Of positive note was the $75.3 million allocated for the Soo Locks construction project. The U.S. Army Corps of Engineers announced that this allocation would allow the $922 million project to be finished within seven to 10 years of its start date. Two older locks will be replaced with a new 1,200-foot-long lock to allow large vessels to travel between Lake Superior and the lower Great Lakes. The allocation was not expected and is great news for the Great Lakes. At this time, the Appropriations Committee still needs to make the funds available, and there is a letter circulating through the Great Lakes states representatives to ensure the approval goes through. When meeting with Senator Bob Casey of Pennsylvania, he remarked that the number of senators that have stakes in Great Lakes issues is a small percentage of the whole, and that they rely on support from members of the House and other lawmakers that they can pull in to help them advocate.
U.S. Senator Rob Portman of Ohio
U.S. Senator Bob Casey of Pennsylvania
U.S. Congressman Jack Bergan of Michigan
Trade continues to be at the top of many states’ issues lists and discussions included questions regarding the current strategy and timeline to deal with China’s unfair trade practices, tech transfer and theft of intellectual property. While it’s hard to predict how long it will take to make the significant progress the U.S. requires (we asked that question a lot), several senators expressed confidence in United States Trade Representative Robert Lighthizer’s tough approach to negotiations. Senator Rob Portman from Ohio has previously held that position and explained to us that Lighthizer is in a very strong position given that he has the full support of the current administration to do whatever is necessary to confront the issue.
Trade closer to home was centered around the United States-Mexico-Canada Agreement or USMCA. USMCA was signed by the respective countries in November of 2018 and is designed to modernize the 24-year-old NAFTA (North America Free Trade Agreement). The intention of the new agreement is to rebalance the trade agreement and ensure this is equally beneficial to all parties. USMCA still needs approval from the House and the Senate and getting the votes needed is of primary importance. Deputy US Trade Representative C.J. Mahoney explained that USMCA also represents an alliance of North American countries which gives us more strength to fight unfair trade practices around the world. The challenge right now is educating businesses and elected officials on the differences between NAFTA and USMCA so that there’s clarity about how USMCA will enhance the United States’ position in trade. Look for more information to come.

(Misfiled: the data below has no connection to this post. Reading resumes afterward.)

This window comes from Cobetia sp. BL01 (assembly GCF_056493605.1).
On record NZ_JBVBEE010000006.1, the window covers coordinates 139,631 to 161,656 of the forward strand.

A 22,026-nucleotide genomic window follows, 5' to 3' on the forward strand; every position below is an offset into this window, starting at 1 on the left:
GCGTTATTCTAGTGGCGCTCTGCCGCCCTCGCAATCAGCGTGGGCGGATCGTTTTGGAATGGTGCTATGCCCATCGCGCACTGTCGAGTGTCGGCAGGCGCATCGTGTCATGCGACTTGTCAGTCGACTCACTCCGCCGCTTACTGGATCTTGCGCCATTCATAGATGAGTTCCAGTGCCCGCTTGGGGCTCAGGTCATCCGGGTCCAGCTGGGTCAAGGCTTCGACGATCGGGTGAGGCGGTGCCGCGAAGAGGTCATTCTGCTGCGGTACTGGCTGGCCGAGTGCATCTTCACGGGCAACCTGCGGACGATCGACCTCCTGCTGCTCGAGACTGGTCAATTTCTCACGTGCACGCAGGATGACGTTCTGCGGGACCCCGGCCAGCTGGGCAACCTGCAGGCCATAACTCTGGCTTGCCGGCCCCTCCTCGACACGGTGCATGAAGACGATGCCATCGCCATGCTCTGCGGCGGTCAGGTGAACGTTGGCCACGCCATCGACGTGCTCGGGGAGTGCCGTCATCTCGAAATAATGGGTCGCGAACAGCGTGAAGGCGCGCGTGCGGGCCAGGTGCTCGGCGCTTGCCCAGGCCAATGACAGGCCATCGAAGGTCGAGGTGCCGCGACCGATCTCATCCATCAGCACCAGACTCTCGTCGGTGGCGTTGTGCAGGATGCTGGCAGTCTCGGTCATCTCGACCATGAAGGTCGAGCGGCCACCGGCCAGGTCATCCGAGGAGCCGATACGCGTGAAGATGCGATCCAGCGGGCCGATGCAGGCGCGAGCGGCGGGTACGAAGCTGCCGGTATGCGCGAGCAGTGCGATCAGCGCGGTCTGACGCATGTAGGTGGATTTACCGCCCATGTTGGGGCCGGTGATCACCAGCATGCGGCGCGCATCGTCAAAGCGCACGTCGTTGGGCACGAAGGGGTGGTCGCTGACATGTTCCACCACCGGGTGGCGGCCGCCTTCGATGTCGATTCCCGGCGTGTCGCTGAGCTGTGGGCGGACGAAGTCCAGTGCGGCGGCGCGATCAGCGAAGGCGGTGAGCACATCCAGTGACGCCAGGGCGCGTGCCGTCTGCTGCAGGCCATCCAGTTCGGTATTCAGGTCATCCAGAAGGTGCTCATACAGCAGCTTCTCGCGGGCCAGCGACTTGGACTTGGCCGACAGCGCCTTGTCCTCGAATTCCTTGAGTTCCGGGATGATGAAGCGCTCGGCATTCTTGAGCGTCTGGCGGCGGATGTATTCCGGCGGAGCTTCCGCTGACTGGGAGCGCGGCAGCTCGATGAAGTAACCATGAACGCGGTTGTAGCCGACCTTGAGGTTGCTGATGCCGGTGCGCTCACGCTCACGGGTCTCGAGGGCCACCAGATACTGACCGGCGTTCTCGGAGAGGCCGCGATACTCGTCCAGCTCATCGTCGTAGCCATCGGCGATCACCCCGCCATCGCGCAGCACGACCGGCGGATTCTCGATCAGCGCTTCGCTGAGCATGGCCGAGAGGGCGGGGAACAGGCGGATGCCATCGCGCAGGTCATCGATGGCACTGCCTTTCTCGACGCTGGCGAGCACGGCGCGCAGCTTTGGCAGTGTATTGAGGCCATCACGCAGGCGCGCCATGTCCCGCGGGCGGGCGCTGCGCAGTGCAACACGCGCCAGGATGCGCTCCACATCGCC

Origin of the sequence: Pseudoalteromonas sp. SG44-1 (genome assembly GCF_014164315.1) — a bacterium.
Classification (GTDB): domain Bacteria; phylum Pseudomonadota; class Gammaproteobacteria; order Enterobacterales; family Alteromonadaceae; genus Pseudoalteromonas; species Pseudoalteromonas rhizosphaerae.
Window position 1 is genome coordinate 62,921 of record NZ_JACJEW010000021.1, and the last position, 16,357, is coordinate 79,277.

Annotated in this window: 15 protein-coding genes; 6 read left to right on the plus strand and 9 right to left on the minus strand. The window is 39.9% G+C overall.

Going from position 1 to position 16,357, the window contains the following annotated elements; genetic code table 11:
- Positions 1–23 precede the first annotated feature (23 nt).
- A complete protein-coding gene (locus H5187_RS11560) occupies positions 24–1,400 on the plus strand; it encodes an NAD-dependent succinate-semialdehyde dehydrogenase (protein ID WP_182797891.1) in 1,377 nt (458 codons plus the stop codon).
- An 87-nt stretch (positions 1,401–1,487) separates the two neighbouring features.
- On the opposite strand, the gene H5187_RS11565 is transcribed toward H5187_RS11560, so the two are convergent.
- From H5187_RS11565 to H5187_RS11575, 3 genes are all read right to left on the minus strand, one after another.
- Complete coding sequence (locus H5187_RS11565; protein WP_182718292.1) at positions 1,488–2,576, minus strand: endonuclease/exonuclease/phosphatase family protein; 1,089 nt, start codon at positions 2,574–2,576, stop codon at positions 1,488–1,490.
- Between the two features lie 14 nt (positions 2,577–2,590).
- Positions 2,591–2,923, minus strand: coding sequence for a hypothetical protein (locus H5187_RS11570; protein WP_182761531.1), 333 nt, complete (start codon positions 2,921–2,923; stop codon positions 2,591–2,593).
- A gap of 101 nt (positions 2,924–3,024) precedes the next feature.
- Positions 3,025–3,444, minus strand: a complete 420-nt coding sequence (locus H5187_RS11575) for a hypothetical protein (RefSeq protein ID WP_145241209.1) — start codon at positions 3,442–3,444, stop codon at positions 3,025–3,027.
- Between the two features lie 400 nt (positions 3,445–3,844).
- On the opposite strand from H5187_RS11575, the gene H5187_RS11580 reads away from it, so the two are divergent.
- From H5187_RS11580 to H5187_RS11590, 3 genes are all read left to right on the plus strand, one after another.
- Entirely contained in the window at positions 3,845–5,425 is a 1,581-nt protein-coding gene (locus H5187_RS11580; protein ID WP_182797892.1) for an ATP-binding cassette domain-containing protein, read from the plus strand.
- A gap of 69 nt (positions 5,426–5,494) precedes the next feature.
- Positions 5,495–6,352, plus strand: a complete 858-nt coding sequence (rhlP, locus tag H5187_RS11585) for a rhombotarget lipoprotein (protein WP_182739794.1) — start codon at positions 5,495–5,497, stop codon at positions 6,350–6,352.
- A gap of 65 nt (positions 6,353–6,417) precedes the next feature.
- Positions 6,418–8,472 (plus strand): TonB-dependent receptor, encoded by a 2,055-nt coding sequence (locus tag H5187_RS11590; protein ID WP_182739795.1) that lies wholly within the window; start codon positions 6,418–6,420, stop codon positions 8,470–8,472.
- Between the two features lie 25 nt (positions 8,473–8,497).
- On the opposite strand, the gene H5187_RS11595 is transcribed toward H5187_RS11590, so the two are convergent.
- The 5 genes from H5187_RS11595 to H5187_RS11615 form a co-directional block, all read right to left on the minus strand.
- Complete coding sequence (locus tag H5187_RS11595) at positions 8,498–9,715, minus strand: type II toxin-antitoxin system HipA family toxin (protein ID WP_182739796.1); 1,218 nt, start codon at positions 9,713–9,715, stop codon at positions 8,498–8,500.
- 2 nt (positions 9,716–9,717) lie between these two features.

Stopping by U.S. Congressman Bill Huizenga's DC office
Catching up with former Michigan State Representative Daniela Garcia, now with the U.S. Department of Education
Your time is valuable, and I’ve got a lot more to cover, so I’m breaking this DC report into two installments. Digest this information and come back next week for more updates. Next week’s blog will include briefings about the GLMCC’s conversations on education and workforce development, immigration and infrastructure. In addition to reports on issues I hope you’ve also learned that the West Coast Chamber prioritizes keeping the pulse on the topics that matter to our community and our businesses and are always at the ready to connect you to people and resources to make public policy work for you.
See you next week.